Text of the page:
Refurbishment of the space will enable the application to Unesco World Heritage and will provide better experience to visitors
The Brazilian Development Bank (BNDES) approved the non-refundable granting of R$ 4.45 million to Intermuseus, a non-profit civil association, for restoration, refurbishment and revitalization of the Roberto Burle Marx Site, located at Barra de Guaratiba, Western Zone of Rio de Janeiro.
BNDES funds, enabled by the Rouanet Law and by the Cultural Fund of the Bank, represent 61.7% of the total investment in the project, which aims to refurbish and prepare the space for the application to the World Heritage Site of the United Nations Educational, Scientific and Cultural Organization (Unesco).
With the interventions, society will be able to benefit from a better visitation experience and greater database access. Also, new financial sustainability initiatives will be implemented in the museum to contribute to its long-term survival.
The activities envisaged include the establishment of the museum’s strategic plan, execution of studies and architectural projects, modernization of equipment, realization of a long-term exhibition, provision of the collection of Roberto Burle Marx in digital database for public consultation, planning of communication and disclosure of the space, investment in brand licensing in products and hiring of consulting staff for endowment fund structuring.
The site – Located on a property of 400,000square meters, the Burle Marx Site still houses one of the most important collections of tropical and semi-tropical plants in the world, with about 3,500 specimens of native and exotic species, being frequently visited by scholars of courses such as biology and biotechnic.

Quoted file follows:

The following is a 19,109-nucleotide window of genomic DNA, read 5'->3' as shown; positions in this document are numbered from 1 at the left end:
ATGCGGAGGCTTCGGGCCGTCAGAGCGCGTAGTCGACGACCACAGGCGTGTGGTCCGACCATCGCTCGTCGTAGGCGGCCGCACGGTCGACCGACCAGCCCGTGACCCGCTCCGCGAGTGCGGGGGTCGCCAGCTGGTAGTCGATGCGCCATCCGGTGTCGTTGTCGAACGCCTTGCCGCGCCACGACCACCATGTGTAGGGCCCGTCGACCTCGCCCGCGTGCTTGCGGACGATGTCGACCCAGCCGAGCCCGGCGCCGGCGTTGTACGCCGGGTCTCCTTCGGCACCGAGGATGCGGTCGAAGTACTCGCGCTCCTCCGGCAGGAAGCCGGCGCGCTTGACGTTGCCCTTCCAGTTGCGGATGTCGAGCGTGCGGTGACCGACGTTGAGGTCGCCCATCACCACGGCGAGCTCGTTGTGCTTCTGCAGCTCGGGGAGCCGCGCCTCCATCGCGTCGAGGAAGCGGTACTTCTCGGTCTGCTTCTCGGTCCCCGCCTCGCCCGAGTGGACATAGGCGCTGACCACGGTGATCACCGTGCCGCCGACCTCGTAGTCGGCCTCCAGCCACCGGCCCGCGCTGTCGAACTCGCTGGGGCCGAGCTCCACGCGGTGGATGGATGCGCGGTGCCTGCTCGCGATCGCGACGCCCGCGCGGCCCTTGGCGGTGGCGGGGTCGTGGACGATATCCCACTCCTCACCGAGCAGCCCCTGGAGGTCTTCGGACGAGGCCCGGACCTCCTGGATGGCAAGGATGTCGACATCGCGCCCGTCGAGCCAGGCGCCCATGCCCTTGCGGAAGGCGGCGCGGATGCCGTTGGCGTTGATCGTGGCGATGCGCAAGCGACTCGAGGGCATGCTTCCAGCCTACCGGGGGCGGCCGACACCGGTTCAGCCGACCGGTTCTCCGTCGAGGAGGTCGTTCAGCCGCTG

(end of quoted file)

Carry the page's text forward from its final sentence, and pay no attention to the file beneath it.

The site was acquired in the late 1940s by landscaper Roberto Burle Marx to install his botanical collection. In the 1970s, when Burle Marx transferred his residence to the location, the area began to shelter his personal objects, his artistic production and his collections of art and design.
In 1985, the artist donated the site and his entire collection to the National Pro-Memory Foundation, which was succeeded by the National Historic and Artistic Heritage Institute (Iphan). Today, the space is a special Iphan unit, linked to the Ministry of Culture, being a heritage-trust building at federal level landmarked by the institute itself.
Included in the Brazilian indicative list of world heritage by federal government initiative in 2015, the place needs interventions as it does not have the infrastructure to receive visitors, nor suitable spaces for researchers’ assistance, storage of collections, or course offerings.